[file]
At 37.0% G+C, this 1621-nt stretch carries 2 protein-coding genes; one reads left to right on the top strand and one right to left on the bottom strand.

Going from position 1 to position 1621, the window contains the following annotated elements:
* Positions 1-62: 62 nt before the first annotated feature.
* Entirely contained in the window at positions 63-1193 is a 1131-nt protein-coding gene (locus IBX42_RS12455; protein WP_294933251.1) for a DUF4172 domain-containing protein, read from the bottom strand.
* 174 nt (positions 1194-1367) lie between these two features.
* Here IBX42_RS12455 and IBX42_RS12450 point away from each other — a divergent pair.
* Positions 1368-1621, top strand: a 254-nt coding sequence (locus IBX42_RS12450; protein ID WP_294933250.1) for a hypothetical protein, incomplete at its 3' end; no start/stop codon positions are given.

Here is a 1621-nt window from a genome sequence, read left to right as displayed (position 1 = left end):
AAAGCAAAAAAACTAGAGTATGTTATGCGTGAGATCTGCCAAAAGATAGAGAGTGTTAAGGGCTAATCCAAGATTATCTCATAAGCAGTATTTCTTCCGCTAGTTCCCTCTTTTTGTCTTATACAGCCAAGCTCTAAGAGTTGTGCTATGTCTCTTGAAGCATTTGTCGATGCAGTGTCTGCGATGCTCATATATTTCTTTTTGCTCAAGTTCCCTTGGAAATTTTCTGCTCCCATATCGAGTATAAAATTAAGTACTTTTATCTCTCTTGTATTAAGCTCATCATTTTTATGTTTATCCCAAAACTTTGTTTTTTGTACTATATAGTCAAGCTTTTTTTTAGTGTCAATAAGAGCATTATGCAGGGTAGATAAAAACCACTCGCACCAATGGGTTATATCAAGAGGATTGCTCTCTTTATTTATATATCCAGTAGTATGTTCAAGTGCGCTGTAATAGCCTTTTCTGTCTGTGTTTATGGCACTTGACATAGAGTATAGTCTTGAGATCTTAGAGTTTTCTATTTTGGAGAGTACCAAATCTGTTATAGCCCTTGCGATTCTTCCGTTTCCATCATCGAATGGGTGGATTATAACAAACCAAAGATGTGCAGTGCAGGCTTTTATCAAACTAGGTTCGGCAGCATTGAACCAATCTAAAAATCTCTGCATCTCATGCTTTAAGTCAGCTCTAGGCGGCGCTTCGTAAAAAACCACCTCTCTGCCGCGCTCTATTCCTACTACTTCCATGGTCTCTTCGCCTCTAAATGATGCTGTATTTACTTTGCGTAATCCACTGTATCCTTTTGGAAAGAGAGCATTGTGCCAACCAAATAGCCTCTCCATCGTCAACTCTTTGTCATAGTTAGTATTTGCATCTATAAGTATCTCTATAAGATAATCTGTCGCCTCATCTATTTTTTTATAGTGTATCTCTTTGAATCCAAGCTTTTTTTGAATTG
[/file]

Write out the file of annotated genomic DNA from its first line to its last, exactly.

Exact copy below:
At 37.0% G+C, this 1621-nt stretch carries 2 protein-coding genes; one reads left to right on the top strand and one right to left on the bottom strand.

Going from position 1 to position 1621, the window contains the following annotated elements:
* Positions 1-62: 62 nt before the first annotated feature.
* Entirely contained in the window at positions 63-1193 is a 1131-nt protein-coding gene (locus IBX42_RS12455; protein WP_294933251.1) for a DUF4172 domain-containing protein, read from the bottom strand.
* 174 nt (positions 1194-1367) lie between these two features.
* Here IBX42_RS12455 and IBX42_RS12450 point away from each other — a divergent pair.
* Positions 1368-1621, top strand: a 254-nt coding sequence (locus IBX42_RS12450; protein ID WP_294933250.1) for a hypothetical protein, incomplete at its 3' end; no start/stop codon positions are given.

Here is a 1621-nt window from a genome sequence, read left to right as displayed (position 1 = left end):
AAAGCAAAAAAACTAGAGTATGTTATGCGTGAGATCTGCCAAAAGATAGAGAGTGTTAAGGGCTAATCCAAGATTATCTCATAAGCAGTATTTCTTCCGCTAGTTCCCTCTTTTTGTCTTATACAGCCAAGCTCTAAGAGTTGTGCTATGTCTCTTGAAGCATTTGTCGATGCAGTGTCTGCGATGCTCATATATTTCTTTTTGCTCAAGTTCCCTTGGAAATTTTCTGCTCCCATATCGAGTATAAAATTAAGTACTTTTATCTCTCTTGTATTAAGCTCATCATTTTTATGTTTATCCCAAAACTTTGTTTTTTGTACTATATAGTCAAGCTTTTTTTTAGTGTCAATAAGAGCATTATGCAGGGTAGATAAAAACCACTCGCACCAATGGGTTATATCAAGAGGATTGCTCTCTTTATTTATATATCCAGTAGTATGTTCAAGTGCGCTGTAATAGCCTTTTCTGTCTGTGTTTATGGCACTTGACATAGAGTATAGTCTTGAGATCTTAGAGTTTTCTATTTTGGAGAGTACCAAATCTGTTATAGCCCTTGCGATTCTTCCGTTTCCATCATCGAATGGGTGGATTATAACAAACCAAAGATGTGCAGTGCAGGCTTTTATCAAACTAGGTTCGGCAGCATTGAACCAATCTAAAAATCTCTGCATCTCATGCTTTAAGTCAGCTCTAGGCGGCGCTTCGTAAAAAACCACCTCTCTGCCGCGCTCTATTCCTACTACTTCCATGGTCTCTTCGCCTCTAAATGATGCTGTATTTACTTTGCGTAATCCACTGTATCCTTTTGGAAAGAGAGCATTGTGCCAACCAAATAGCCTCTCCATCGTCAACTCTTTGTCATAGTTAGTATTTGCATCTATAAGTATCTCTATAAGATAATCTGTCGCCTCATCTATTTTTTTATAGTGTATCTCTTTGAATCCAAGCTTTTTTTGAATTG